It’s 12:25 in the afternoon. I’ve forgotten what day it is, Wednesday perhaps. Two days ago, in the Russian Far Eastern city of Vladivostok, beside the monumented remains of Engine 3306, a restored Soviet-era steam engine built by Americans during World War II, we boarded Russian Railways Trans-Siberian Train 001 at 7:10 in the evening.
Since then, we’ve been lumbering westward toward Moscow through the Siberian Taiga on the Trans-Siberian Rail. Our destination is Sludyanka on the southwestern tip of Lake Baikal, just one station shy of Irkutsk. We’ll arrive tomorrow in the early afternoon. But this is the Trans-Siberian Rail. The saying that it’s about the journey and not the destination is more apt here than just about anywhere.
Vladivostok, in Russia’s Far East, sits about 100 miles from the northeastern corner of North Korea. It is seven time zones from both Moscow and Los Angeles. The general response from most people — Russians included — when we told them we were planning on spending a couple of days here was a mixture of blank stares, the question “Why?” or simply “That’s far …”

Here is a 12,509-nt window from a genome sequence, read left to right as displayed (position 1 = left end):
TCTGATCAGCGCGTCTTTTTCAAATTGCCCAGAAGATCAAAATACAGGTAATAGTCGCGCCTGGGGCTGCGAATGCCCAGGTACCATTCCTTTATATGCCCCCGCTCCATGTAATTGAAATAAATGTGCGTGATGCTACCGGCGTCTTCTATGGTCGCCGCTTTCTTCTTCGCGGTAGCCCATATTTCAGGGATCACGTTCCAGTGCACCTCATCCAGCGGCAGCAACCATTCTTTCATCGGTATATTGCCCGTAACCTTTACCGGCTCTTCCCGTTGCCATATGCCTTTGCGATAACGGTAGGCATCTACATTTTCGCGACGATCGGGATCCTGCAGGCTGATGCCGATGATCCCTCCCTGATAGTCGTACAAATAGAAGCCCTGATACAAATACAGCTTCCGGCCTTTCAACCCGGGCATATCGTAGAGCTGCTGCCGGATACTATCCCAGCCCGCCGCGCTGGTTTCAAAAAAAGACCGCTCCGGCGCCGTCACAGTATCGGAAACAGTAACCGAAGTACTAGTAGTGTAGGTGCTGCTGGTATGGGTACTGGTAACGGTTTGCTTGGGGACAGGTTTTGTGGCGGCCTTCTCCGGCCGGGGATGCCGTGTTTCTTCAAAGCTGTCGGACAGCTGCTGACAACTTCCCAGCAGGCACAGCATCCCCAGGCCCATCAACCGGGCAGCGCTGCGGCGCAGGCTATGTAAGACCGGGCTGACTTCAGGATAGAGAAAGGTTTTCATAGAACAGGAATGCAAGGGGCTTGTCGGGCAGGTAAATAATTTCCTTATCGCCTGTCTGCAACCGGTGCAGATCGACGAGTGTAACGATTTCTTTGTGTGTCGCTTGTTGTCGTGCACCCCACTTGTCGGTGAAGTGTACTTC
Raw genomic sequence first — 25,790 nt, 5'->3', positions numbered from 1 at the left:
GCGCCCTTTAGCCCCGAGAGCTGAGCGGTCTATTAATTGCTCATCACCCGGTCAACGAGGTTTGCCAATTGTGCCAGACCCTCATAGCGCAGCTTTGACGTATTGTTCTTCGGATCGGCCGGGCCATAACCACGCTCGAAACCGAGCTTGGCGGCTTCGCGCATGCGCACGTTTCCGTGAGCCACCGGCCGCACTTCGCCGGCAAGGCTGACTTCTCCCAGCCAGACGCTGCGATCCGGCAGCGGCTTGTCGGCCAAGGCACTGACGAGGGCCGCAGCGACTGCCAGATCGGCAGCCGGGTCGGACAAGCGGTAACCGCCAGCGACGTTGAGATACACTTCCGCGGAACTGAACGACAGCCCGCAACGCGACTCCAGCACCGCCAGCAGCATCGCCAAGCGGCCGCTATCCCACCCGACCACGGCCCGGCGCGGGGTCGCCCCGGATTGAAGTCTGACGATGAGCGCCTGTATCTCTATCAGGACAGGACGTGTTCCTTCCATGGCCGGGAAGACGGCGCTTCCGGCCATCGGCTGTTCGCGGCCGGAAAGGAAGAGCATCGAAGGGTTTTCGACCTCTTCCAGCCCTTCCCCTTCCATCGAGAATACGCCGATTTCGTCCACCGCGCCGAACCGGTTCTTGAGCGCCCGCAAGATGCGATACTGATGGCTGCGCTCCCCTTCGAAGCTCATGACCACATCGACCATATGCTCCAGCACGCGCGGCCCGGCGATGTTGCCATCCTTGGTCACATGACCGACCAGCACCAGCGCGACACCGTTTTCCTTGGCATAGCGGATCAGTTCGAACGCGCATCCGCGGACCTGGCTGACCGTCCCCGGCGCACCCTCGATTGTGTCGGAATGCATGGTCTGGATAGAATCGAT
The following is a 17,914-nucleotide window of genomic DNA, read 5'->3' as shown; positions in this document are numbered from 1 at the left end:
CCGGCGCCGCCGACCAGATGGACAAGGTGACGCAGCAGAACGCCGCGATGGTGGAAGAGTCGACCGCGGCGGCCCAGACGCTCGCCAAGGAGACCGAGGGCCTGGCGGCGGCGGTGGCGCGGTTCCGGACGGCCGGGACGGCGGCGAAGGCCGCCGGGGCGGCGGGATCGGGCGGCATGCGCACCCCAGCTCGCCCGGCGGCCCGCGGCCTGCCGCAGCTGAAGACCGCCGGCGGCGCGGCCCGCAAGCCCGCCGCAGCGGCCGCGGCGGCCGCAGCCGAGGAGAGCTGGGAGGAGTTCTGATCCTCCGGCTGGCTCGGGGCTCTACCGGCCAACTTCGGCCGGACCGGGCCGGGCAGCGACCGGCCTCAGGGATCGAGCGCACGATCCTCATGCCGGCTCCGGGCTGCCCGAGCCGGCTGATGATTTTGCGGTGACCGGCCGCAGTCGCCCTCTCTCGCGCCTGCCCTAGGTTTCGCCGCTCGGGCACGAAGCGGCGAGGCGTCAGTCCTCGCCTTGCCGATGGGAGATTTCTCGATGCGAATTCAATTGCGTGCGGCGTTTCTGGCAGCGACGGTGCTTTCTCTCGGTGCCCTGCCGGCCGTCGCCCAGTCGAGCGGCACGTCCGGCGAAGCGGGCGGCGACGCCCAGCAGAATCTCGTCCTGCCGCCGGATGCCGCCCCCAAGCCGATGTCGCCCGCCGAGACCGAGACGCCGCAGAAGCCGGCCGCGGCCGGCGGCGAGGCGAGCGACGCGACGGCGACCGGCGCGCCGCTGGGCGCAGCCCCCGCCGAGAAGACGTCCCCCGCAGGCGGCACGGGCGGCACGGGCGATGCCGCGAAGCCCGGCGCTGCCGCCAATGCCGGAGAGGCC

Our primary reason was to board the Trans-Siberian Railway at it’s far eastern terminal and roll west. But as we researched our trip, we found more and more reasons to spend some time in the city called “Master of the East.”
Вперёд! Стоп! Левый табань! Правый вперёд! Стоп! Вперёд! Навались! Навались! Навались!
Our “captain” barked those words at us as we rafted the Bystraya (translation: quick) River down the middle of the Kamchatka peninsula. For most of the day, those are the only words we heard.
And, let me tell you, when the captain yelled “Вперёд Навались!” we pulled our oars hard as the current pushed us toward a huge, jagged volcanic rock jutting menacingly out of the frigid whitewater spray.